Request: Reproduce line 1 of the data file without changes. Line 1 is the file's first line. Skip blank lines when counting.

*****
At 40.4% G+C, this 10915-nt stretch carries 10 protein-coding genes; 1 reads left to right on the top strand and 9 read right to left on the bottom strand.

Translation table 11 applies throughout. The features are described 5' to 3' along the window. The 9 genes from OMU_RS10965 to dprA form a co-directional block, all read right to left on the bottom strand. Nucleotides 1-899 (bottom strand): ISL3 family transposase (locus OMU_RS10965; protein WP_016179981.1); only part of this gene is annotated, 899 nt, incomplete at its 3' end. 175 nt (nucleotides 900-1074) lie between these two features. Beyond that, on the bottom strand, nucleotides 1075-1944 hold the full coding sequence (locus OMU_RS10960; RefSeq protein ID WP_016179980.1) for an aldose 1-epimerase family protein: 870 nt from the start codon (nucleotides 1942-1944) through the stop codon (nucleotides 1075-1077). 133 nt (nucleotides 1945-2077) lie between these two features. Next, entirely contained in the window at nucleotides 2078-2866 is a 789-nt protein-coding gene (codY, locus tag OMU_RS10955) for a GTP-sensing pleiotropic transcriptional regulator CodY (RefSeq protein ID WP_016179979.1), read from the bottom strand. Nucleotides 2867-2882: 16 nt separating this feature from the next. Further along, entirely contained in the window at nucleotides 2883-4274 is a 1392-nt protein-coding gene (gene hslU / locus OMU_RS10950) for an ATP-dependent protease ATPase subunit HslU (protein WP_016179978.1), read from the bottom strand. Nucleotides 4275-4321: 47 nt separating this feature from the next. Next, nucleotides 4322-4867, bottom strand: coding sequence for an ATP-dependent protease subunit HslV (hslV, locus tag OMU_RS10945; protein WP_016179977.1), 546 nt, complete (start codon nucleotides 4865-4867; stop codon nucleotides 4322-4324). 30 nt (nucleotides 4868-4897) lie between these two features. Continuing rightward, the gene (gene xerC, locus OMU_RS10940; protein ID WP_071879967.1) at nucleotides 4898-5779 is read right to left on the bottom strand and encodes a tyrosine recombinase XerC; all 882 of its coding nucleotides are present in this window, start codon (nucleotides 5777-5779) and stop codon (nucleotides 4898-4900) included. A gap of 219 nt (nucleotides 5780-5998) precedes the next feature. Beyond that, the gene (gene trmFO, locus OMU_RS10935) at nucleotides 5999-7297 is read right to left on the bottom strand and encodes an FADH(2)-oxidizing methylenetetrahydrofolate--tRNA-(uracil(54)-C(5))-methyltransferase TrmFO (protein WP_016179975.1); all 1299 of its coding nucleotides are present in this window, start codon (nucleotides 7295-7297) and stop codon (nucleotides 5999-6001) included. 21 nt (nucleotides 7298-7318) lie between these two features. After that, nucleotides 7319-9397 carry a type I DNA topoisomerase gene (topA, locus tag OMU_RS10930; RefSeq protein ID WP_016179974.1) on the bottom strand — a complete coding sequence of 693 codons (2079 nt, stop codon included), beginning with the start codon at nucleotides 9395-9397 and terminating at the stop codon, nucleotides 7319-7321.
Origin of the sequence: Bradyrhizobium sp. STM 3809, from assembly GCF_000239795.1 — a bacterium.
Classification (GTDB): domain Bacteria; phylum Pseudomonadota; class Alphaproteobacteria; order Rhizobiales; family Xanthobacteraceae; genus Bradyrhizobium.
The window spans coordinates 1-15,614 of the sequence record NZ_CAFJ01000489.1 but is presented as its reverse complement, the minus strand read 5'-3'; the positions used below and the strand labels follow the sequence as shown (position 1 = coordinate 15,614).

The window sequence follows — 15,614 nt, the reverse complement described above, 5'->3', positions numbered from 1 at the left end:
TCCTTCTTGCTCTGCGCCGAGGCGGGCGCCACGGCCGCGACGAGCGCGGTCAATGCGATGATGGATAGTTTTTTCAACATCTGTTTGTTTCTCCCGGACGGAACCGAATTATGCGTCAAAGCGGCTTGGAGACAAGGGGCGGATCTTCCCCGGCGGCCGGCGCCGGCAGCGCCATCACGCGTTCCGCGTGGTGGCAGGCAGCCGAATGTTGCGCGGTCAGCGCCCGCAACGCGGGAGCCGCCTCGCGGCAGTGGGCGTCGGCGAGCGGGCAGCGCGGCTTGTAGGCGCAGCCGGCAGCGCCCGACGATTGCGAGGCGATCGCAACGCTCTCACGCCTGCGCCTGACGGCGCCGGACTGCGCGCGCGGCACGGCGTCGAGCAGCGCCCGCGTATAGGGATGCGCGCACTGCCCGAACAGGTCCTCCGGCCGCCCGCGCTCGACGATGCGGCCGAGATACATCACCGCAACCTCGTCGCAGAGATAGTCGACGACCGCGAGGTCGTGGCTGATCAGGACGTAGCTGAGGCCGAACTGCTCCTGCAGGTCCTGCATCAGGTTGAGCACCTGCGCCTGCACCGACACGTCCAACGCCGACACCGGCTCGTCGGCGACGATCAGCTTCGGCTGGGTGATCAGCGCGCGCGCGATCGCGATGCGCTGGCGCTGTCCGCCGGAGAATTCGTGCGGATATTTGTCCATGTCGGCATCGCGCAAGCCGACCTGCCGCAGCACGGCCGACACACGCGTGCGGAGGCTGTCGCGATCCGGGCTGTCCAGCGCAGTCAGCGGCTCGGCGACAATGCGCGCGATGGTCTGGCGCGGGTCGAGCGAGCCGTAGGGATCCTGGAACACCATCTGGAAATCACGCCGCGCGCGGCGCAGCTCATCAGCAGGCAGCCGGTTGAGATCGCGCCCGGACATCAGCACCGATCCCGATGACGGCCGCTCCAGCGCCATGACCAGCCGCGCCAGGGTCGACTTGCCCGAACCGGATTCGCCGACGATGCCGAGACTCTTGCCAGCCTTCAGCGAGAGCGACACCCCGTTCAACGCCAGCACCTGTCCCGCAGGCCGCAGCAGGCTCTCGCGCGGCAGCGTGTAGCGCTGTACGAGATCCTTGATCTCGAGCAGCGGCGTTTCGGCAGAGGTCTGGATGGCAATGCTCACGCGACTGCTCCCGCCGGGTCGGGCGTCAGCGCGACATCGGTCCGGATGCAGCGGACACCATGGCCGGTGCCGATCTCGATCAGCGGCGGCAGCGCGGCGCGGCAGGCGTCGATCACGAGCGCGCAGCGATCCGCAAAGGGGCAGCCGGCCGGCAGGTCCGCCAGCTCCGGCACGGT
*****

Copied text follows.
At 40.4% G+C, this 10915-nt stretch carries 10 protein-coding genes; 1 reads left to right on the top strand and 9 read right to left on the bottom strand.